News & Insights

POSTED Wednesday 20-03-24

How Workplaces Can Support Neurodivergent Individuals In The Recruitment Processes

written by Lauryn Pringle.

This week, from the 18th to the 24th of March, marks Neurodiversity Celebration Week, a time to recognise and appreciate the diverse ways individuals experience and engage with the world. The concept of neurodiversity advocates for the inclusion and equality of “neurological minorities,” including individuals with conditions such as autism, dyslexia, and dyspraxia, as well as anyone with neurological differences. The goal of Neurodiversity Celebration Week is to shift perceptions and support systems for neurodivergent individuals, fostering inclusive cultures in organisations that embrace and empower every individual’s unique strengths.

 

It’s important for employers to be acquainted of the distinct challenges neurodivergent adults encounter in the workplace, in recruitment for both executive and non-executive positions. For instance, a recent report from the Office for National Statistics, highlighted by Inclusive Employers UK, reveals that autistic individuals face significant barriers to employment, with only 21.7% currently employed—the lowest among all disabled groups. This is a missed opportunity, as research indicates that with the appropriate support, neurodiverse teams can be up to 30% more productive than their counterparts. This may be because workplaces fail to identify top talent in neurodivergent individuals because their hiring processes aren’t neurodivergent friendly and make it harder for neurodivergent individuals to show their skillsets and perform at their best.

 

It’s important to note that it is different for all employers what may be the best way to make hiring processes more neurodivergent friendly but here are some of our suggestions that might work for your, organisation.

 

1. A Clear Application Process

A lack of clarity in the application process causes confusion for all applicants, but it poses even greater obstacles for neurodiverse individuals. Providing clear answers to fundamental questions—such as how to apply, where to apply, the necessary steps in the process, including set out prospective interview dates and expectations for each step—will enhance transparency and accessibility for all applicants. This upfront information not only demonstrates a commitment to establishing clear expectations and objectives for the role but also increases the likelihood of attracting neurodiverse job seekers.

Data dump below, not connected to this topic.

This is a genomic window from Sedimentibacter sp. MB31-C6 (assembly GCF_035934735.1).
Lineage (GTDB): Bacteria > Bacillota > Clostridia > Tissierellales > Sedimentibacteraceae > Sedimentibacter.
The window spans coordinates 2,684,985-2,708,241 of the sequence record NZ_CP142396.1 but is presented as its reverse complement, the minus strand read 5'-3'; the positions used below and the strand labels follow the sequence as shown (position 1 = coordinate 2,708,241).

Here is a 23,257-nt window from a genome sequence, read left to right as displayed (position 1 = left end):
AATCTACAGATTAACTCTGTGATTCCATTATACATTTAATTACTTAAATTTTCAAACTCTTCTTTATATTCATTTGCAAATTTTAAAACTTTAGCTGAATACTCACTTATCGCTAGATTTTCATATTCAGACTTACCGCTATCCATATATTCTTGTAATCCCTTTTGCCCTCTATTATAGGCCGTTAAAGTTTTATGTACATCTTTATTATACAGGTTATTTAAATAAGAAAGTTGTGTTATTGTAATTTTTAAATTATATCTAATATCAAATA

2. Screen Candidates before Shortlisting for Interview

Relying solely on a CV to assess a candidate’s suitability for a role lacks inclusivity. Introducing candidate assessments can level the playing field and enhance the efficiency of your neurodivergent recruitment efforts. Traditional CVs may pose challenges for neurodivergent applicants, as they might find it difficult to effectively communicate their skills in writing, putting them at a disadvantage early in the process. Candidate screening can offer a fairer opportunity for all applicants to showcase their qualifications and suitability for the position. It could also help neurodivergent candidates to open up about career breaks, for example that could be a result of not being supported in employment.

3. Be accommodating in the Interview Process

In the past, interviews heavily weighed social cues like body language and communication skills. To avoid discrimination against neurodiverse candidates, interviewers should prioritise job-specific skills rather than social interaction abilities. It’s crucial for interviewers and hiring managers to recognise that some candidates may require extra support throughout the process. Adaptations to interview processes may be necessary, and interviewers should proactively inquire about and provide any needed assistance to invited candidates beforehand – this could include giving all candidates insight into questions beforehand so they are prepared.

4. Feedback in the Process

Receiving rejections is challenging for everyone, but particularly so for individuals prone to catastrophising, a common trait among neurodivergent candidates. Crafting rejection emails with a more positive tone or even better, picking up the phone and taking the time to highlight the candidate’s strengths, can help soften the impact of the news.

 

Diversity and inclusion is a passionate and important area here to us at Aspen in our recruitment and we hope learning about Neurodiversity Celebration Week has inspired you to deepen your understanding of neurodiversity in the workplace.